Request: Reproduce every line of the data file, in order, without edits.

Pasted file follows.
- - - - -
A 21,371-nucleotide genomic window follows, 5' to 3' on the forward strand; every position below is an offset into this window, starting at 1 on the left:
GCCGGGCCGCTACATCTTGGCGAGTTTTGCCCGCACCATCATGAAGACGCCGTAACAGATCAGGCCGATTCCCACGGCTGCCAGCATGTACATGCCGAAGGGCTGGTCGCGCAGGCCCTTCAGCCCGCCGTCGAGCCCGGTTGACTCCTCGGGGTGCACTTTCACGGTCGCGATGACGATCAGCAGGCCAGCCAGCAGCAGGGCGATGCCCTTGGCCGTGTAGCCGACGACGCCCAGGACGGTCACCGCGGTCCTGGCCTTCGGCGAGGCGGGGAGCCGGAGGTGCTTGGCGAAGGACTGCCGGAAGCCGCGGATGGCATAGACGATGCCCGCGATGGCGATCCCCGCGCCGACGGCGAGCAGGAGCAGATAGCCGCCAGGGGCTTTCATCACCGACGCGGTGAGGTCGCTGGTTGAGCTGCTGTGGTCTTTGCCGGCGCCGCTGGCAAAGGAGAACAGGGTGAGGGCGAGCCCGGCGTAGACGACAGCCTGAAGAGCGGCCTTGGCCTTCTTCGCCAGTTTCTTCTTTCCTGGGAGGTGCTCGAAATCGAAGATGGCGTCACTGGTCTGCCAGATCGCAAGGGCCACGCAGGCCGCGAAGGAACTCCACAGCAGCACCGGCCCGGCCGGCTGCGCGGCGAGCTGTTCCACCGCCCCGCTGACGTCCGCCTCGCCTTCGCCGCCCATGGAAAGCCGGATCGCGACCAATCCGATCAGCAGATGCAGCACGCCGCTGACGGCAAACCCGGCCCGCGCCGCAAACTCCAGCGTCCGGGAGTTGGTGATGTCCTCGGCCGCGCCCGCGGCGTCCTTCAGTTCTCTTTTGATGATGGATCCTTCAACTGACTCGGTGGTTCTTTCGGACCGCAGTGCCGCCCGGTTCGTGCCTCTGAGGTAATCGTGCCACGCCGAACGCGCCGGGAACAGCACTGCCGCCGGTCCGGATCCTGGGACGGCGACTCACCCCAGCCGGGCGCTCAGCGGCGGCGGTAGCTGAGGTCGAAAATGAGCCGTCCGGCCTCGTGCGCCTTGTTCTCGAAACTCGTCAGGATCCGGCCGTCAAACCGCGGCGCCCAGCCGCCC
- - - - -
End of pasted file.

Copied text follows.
A 21,371-nucleotide genomic window follows, 5' to 3' on the forward strand; every position below is an offset into this window, starting at 1 on the left:
GCCGGGCCGCTACATCTTGGCGAGTTTTGCCCGCACCATCATGAAGACGCCGTAACAGATCAGGCCGATTCCCACGGCTGCCAGCATGTACATGCCGAAGGGCTGGTCGCGCAGGCCCTTCAGCCCGCCGTCGAGCCCGGTTGACTCCTCGGGGTGCACTTTCACGGTCGCGATGACGATCAGCAGGCCAGCCAGCAGCAGGGCGATGCCCTTGGCCGTGTAGCCGACGACGCCCAGGACGGTCACCGCGGTCCTGGCCTTCGGCGAGGCGGGGAGCCGGAGGTGCTTGGCGAAGGACTGCCGGAAGCCGCGGATGGCATAGACGATGCCCGCGATGGCGATCCCCGCGCCGACGGCGAGCAGGAGCAGATAGCCGCCAGGGGCTTTCATCACCGACGCGGTGAGGTCGCTGGTTGAGCTGCTGTGGTCTTTGCCGGCGCCGCTGGCAAAGGAGAACAGGGTGAGGGCGAGCCCGGCGTAGACGACAGCCTGAAGAGCGGCCTTGGCCTTCTTCGCCAGTTTCTTCTTTCCTGGGAGGTGCTCGAAATCGAAGATGGCGTCACTGGTCTGCCAGATCGCAAGGGCCACGCAGGCCGCGAAGGAACTCCACAGCAGCACCGGCCCGGCCGGCTGCGCGGCGAGCTGTTCCACCGCCCCGCTGACGTCCGCCTCGCCTTCGCCGCCCATGGAAAGCCGGATCGCGACCAATCCGATCAGCAGATGCAGCACGCCGCTGACGGCAAACCCGGCCCGCGCCGCAAACTCCAGCGTCCGGGAGTTGGTGATGTCCTCGGCCGCGCCCGCGGCGTCCTTCAGTTCTCTTTTGATGATGGATCCTTCAACTGACTCGGTGGTTCTTTCGGACCGCAGTGCCGCCCGGTTCGTGCCTCTGAGGTAATCGTGCCACGCCGAACGCGCCGGGAACAGCACTGCCGCCGGTCCGGATCCTGGGACGGCGACTCACCCCAGCCGGGCGCTCAGCGGCGGCGGTAGCTGAGGTCGAAAATGAGCCGTCCGGCCTCGTGCGCCTTGTTCTCGAAACTCGTCAGGATCCGGCCGTCAAACCGCGGCGCCCAGCCGCCC